Staring is India’s creepiest pastime. It is either a reflex action or a defense mechanism. We are like frightened and / or frustrated deer caught in the headlights of shrinking geographies and fading belief systems. It isn’t a problem exclusive to women either. Victims include people from other countries and young couples.
A theory is that our conservatism has made us meta-judgmental. Buzzwords like tradition and culture have stitched xenophobia into the fabric of our communities. It is so woven intricately into our mindsets that hyper-sexual gazing is a permissible social activity. Another theory is that we are sociopaths. Sort of like Lionel Richie in that music video in which he stalks a blind girl. And insinuates sexual tension before asking her “hello is it me you are looking for?”.
I don’t think so, creep.
Staring is a terrible thing to do. In relation to birds though, I seem to be fine with it. I am at peace with stalking and chasing them with frothing eyes and a camera strapped over my shoulder. I don’t know if there is a difference. Other than the fact that birds can’t describe, using a common language, just how intrusive we can be. Maybe they are trying to explain it to us through their respective calls. And we stand there, twiddling our thumbs, thinking “oh look, the birdie loves me, I love you too birdie!”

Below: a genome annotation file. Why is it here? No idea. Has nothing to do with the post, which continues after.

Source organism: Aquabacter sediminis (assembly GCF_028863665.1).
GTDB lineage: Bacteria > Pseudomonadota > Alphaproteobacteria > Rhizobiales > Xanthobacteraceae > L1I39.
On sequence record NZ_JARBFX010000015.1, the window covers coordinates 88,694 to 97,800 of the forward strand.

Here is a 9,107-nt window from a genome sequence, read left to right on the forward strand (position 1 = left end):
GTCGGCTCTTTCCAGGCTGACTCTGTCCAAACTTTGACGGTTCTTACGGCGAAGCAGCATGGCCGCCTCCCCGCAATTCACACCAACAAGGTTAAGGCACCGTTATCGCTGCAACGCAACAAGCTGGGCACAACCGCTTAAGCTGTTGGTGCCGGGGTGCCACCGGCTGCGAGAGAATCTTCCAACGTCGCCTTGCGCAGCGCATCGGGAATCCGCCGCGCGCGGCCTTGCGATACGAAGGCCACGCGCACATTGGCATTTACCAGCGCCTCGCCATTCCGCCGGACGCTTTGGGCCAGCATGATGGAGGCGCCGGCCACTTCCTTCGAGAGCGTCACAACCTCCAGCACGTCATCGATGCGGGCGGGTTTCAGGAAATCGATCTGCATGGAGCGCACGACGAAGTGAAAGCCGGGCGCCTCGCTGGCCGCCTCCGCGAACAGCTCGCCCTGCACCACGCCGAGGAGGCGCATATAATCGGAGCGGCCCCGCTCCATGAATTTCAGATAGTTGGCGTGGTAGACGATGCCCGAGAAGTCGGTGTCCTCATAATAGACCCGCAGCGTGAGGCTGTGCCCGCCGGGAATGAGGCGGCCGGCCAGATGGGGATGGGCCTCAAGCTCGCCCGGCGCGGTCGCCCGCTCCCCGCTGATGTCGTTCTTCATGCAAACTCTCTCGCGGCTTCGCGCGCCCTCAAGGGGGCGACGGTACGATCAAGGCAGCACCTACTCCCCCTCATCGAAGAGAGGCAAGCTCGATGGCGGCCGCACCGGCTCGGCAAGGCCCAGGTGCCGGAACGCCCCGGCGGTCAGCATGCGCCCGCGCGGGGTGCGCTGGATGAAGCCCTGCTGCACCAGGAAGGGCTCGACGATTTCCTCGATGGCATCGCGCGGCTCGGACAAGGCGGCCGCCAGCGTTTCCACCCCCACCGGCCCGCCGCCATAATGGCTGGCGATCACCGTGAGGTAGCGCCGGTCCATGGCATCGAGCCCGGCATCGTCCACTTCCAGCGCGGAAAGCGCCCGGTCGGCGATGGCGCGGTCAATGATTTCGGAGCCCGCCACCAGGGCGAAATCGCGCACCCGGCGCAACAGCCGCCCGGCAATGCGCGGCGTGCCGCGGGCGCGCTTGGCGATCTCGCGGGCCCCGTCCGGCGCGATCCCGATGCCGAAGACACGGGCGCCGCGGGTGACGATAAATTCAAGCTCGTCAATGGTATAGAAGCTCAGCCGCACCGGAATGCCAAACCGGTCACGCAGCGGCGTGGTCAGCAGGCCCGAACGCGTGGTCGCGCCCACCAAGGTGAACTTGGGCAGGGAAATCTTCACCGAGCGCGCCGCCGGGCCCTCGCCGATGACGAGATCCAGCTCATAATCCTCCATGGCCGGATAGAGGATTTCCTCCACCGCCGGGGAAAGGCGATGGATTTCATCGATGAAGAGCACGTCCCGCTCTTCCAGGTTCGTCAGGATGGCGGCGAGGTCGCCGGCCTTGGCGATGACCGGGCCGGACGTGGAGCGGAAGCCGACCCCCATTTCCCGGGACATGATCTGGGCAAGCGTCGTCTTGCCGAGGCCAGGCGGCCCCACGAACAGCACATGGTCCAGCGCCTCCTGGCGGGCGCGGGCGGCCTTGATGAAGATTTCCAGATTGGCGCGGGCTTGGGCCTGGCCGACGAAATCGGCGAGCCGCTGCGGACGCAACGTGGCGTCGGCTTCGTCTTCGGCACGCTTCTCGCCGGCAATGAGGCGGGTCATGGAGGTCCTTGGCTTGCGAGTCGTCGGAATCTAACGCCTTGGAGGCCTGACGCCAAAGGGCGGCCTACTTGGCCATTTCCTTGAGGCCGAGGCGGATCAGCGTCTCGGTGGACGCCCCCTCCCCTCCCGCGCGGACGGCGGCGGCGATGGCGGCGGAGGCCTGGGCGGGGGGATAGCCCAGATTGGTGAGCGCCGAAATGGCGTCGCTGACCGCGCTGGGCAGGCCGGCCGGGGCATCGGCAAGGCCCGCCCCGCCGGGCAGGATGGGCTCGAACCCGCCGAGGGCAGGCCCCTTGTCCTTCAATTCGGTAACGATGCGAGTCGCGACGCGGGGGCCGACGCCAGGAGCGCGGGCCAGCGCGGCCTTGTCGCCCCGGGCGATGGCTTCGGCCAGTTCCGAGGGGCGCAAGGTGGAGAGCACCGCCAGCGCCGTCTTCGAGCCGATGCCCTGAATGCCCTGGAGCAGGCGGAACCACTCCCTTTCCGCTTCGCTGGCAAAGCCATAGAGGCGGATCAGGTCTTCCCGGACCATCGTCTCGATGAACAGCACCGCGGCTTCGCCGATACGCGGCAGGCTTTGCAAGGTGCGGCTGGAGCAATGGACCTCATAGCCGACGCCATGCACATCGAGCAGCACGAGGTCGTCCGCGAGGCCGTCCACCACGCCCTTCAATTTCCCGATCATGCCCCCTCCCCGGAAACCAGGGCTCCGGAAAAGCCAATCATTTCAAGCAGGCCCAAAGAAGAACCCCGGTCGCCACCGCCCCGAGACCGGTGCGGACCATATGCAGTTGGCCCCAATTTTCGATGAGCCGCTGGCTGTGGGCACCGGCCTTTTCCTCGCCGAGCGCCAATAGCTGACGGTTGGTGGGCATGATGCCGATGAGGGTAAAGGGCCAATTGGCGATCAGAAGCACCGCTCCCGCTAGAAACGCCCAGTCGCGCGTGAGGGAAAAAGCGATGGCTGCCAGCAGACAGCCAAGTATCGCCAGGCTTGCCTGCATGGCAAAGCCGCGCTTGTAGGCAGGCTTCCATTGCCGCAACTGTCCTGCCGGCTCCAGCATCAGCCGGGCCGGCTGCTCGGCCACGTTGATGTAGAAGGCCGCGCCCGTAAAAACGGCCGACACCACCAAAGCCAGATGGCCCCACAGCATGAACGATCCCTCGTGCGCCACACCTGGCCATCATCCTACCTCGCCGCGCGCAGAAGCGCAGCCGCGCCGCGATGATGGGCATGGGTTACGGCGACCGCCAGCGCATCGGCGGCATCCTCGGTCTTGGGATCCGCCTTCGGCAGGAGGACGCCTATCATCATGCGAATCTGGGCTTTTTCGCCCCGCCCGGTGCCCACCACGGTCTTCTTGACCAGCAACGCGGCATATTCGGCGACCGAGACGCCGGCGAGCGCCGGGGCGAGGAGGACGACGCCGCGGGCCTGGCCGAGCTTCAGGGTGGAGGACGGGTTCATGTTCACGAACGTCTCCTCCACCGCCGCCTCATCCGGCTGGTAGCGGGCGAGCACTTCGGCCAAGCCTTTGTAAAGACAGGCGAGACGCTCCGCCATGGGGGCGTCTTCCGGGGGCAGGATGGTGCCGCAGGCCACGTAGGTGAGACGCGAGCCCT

While the reality might be that birds are asking us to stop staring at them so much.
Peacocks have always given me the impression that they want to be left alone. As the national bird of India, it is one of the most widely sought-after birds. People aren’t very polite about it either. In many wildlife sanctuaries, the peacock is the object of everybody’s obsession.
Every child / tourist / photographer hopes that a male peacock spread his wings in front of them. When he does so – in hope of thwarting trespassers or wooing his lovers – they clap their hands and cheer him on, thinking he is putting on a private show just for them.
It’s been two years since I have photographed the peacock. I still spot them in the foothills of every hill-station I go to in southern India. Only my camera doesn’t respond to them anymore. Every other part of me quakes in their presence. Not just in admiration, but with guilt too.
(Photographs – Mudumalai, Masinagudi and Coimbatore)